People Do Matter

Wednesday evening saw the first in the Rethinking Energy Performance series of lectures from the CIBSE Young Energy Performance Group hosted at The Bartlett, UCL. It was my first experience of chairing an event and the last two weeks had been a little chaotic getting things ready on time. There was also a certain amount of pressure to deliver a good start to the series which I hope we managed.

The theme of the evening was User Behaviour: Do people matter? in relation to the energy performance of buildings. Kevin Couling from AECOM was our first speaker who gave a very balanced overview of why people matter and why they don’t (at times).  He also highlighted the need to be able to quantify the value of behavioural interventions in relation to both capital and operational costs so they are not engineered out.

Our second speaker was Ted Brown, Chairman of the Energy Savings Trust  whose focus was more on the domestic sector.  Ted highlighted that people are not just a typical user but that groups play a role in changing behaviour such as communities and companies. While Ted gave his own examples  I still love the case study done by Ginsters to improving employees health and lifestyles through a range of exercise programmes (turns out eating too many free pasties isn’t great for your health).  He also highlighted that the energy consumption associated with water makes up 28% of a households energy consumption and queried why this isnt included under the smart meter rollout.

The final speaker was Carrie Behar, a PhD student at UCL Energy Institute who talked about her case study of the Barbican housing development.  She highlighted there were a considerable number of hard to treat homes that will require deep energy efficiency retrofits but due to their status or location may not allow changes to the building fabric. The homes had an amazing lack of control over their heating systems and people would always find a way around these systems to achieve comfort, and these often result in large energy impacts.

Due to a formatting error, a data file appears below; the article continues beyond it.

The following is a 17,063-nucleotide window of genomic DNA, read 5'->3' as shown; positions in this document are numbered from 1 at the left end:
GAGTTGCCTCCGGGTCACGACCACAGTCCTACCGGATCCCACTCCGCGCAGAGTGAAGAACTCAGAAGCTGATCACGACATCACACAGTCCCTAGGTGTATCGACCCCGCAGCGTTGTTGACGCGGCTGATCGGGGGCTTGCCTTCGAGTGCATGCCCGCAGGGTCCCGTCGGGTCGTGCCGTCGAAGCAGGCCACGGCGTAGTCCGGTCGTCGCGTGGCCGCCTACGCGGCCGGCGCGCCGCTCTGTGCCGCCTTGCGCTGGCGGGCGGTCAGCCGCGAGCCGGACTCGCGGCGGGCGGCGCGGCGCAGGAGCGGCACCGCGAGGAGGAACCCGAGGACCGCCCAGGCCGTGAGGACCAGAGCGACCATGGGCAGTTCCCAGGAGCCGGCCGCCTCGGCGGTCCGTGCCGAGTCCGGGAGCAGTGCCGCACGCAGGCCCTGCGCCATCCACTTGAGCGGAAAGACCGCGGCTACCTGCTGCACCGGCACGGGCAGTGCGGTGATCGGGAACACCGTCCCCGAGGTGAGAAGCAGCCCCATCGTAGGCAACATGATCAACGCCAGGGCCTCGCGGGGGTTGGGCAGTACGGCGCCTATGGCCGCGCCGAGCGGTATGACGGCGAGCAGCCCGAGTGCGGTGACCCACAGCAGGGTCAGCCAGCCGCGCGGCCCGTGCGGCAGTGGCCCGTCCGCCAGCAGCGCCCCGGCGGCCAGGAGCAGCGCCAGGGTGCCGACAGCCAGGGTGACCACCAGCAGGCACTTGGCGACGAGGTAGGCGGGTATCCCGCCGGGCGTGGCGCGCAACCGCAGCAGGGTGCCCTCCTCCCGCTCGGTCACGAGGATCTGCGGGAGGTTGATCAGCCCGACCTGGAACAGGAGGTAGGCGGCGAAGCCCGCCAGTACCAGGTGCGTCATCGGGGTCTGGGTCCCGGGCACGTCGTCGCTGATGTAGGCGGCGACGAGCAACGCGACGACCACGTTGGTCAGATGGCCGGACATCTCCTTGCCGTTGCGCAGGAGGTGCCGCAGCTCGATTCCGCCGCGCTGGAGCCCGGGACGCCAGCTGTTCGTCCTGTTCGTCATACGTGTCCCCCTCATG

The main point  from the evening that resonated with me came from Kev’s presentation – Behaviour is the next big challenge for young engineers and architects.  I would also add designers to this list myself as products and services can play a key role in this field. Obviously I am hugely biased as this is the field I am moving back into, especially in relation how people consume heat in their homes. All in all it was a great evening and I hope that you can join us for our next CIBSE YEPG event the Performance Gap: Does it really exist?

If you would like to view the presentations from the CIBSE YEPG event you can find them here:

Our first speaker, Kev Couling

Our first speaker, Kev Couling

Leave a Reply

Fill in your details below or click an icon to log in: Logo

You are commenting using your account. Log Out /  Change )

Twitter picture

You are commenting using your Twitter account. Log Out /  Change )

Facebook photo

You are commenting using your Facebook account. Log Out /  Change )

Connecting to %s